The Clinical Journal of Pain Summary
Highlight from The Clinical Journal of Pain (Volume 34, Issue 7, July 2018)
Cortical Pain Response of Newborn Infants to Venepuncture: A Randomized Controlled Trial Comparing Analgesic Effects of Sucrose Versus Breastfeeding
Stéphane Rioualen, Virginie Durier, David Hervé, Laurent Misery, Jacques Sizun, and Jean-Michel Roué
- Pediatric Department, Brest University Hospital, Brest, France
- Laboratory of Neurosciences of Brest, University of Western Brittany, Brest, France
- Inserm CIC 1412, Centre for Clinical Investigation, Brest University Hospital, Brest, France
- UMR CNRS 6552, Animal and Human Ethology (Ethos), Rennes 1 University, Rennes
- European University of Brittany, Brest, France
Analgesic effects of nonpharmacological treatments such as sucrose or glucose, nonnutritive sucking, and breastfeeding have led to a decrease in term and preterm infants’ behavioral responses to pain. As a result, nonpharmacological analgesic treatments are highly recommended in numerous national and international guidelines.
Biochemical, physiological, and behavioral changes occur when neonates respond to painful stimuli. Consequently, newborn infants’ pain responses may not be precisely assessed when only using behavioral parameters. The discrepancy reported between behavioral and cortical responses has been related to the administration of sucrose but not breastfeeding. The mechanism of action of sucrose in human neonates remains unclear, however. These investigators hypothesized that breastfeeding would result in a better analgesic effect than sucrose administration, which is associated with holding and nonnutritive sucking during painful procedures in healthy term neonates. The prospective randomized controlled trial was designed to measure differences in cortical processing and conventional behavioral measures during medically necessary venipuncture.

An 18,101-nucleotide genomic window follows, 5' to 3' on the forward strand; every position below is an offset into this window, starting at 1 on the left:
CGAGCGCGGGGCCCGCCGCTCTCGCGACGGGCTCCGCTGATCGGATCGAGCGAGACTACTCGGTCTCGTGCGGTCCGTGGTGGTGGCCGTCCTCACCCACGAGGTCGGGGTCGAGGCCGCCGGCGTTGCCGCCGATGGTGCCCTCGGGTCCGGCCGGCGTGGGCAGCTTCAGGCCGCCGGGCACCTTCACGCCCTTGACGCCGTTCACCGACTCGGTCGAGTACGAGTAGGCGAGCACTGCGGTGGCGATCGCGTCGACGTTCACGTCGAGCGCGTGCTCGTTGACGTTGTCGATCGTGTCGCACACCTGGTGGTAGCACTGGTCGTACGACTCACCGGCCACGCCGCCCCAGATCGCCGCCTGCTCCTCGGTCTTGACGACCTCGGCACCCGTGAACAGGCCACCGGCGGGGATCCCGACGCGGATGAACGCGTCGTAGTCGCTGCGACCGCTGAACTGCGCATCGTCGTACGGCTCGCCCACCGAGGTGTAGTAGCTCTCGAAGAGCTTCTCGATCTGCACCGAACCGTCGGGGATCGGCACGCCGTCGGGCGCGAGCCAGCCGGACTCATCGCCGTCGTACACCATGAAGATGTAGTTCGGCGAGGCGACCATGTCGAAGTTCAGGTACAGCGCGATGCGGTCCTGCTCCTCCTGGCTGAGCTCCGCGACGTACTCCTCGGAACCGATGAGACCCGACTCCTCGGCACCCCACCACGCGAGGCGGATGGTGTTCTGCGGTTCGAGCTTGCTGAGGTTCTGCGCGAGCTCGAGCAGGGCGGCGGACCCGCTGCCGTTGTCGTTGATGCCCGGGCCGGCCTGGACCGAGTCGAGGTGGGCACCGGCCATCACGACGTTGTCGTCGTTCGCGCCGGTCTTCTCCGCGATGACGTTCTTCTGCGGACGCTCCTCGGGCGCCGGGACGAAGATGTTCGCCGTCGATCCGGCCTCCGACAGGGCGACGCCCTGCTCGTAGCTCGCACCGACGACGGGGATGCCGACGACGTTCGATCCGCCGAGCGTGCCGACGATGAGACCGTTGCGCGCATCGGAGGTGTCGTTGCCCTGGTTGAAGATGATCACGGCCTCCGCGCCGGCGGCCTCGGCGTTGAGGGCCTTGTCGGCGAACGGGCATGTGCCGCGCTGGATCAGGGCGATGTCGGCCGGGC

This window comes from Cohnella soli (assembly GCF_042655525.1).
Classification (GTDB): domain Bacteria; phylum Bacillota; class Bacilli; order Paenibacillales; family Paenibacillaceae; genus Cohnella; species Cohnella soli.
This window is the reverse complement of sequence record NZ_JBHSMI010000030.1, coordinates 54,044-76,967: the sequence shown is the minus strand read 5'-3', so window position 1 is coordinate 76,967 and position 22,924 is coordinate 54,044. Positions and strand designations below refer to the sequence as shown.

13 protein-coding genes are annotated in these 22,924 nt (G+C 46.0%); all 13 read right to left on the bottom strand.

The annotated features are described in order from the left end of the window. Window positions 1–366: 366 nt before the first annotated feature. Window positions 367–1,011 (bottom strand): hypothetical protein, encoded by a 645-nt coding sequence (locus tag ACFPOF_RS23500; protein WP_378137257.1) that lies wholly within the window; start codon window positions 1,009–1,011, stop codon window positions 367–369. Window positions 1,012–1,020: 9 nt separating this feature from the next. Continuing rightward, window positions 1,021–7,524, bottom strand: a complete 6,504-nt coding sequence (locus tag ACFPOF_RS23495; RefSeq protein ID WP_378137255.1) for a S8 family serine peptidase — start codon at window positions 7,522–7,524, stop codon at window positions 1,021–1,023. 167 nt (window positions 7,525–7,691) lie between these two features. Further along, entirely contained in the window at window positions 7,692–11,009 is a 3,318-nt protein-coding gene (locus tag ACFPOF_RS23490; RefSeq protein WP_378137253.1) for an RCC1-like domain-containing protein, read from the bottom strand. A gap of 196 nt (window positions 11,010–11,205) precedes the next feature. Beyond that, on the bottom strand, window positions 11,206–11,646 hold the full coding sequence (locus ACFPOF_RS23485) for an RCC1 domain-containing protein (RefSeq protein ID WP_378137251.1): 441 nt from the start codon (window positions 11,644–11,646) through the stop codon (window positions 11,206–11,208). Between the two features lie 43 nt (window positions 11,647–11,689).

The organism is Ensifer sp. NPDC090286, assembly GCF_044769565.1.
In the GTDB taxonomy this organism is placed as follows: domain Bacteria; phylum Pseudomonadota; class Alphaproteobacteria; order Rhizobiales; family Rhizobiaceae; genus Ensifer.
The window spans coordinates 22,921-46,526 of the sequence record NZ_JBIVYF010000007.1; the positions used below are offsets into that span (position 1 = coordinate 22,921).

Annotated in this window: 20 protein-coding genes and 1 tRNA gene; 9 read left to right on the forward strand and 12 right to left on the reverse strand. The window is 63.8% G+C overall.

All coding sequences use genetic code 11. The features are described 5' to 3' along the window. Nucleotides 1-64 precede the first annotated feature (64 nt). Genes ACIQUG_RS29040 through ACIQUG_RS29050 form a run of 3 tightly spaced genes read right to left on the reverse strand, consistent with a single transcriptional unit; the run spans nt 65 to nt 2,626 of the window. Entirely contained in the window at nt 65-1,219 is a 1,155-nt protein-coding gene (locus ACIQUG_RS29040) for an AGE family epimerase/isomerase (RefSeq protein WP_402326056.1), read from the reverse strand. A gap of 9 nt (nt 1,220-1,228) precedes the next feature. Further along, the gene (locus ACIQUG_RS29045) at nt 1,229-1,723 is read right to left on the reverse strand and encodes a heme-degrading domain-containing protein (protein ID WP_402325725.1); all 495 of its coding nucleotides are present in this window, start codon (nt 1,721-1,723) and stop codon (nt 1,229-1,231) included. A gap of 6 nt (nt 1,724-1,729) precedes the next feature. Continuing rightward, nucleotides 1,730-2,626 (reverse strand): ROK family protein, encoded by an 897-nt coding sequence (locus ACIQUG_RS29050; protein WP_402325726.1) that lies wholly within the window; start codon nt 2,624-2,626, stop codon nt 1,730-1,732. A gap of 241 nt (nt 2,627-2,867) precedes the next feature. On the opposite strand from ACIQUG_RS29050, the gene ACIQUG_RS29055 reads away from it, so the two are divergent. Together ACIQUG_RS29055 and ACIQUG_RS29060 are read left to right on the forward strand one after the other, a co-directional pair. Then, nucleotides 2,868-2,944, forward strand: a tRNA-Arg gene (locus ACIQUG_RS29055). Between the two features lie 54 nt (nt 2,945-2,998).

There were no significant differences in the somatosensory cortical total hemoglobin concentration (HbT) changes measured with near-infrared spectroscopy (NIRS) during venipuncture between breastfed and sucrose-fed (involving holding and nonnutritive sucking) healthy 3-day-old newborns. The maximum HbT change was considered as pain-specific cortical activity and persisted in both groups, even for infants who expressed no pain behavior. However, fewer infants showed behavioral signs of pain in the sucrose group than in the breastfed group. Moreover, no real increase in the contralateral somatosensory cortex HbT was revealed when evaluating the mean HbT change (i.e., the difference between the mean HbT and the baseline HbT). In addition, no significant difference was observed between groups for skin conductance and salivary cortisol levels and after adjustments for sex and birth weight for all outcomes. No difference was identified between sucrose administration, which was associated with holding and nonnutritive sucking, and breastfeeding on activity measured by NIRS in the contralateral somatosensory cortex during a painful procedure.
Sucrose appeared to reduce behavioral expressions of pain more efficiently, but more research is needed to understand pain relief mechanisms and the specific impact of each nonpharmacological method.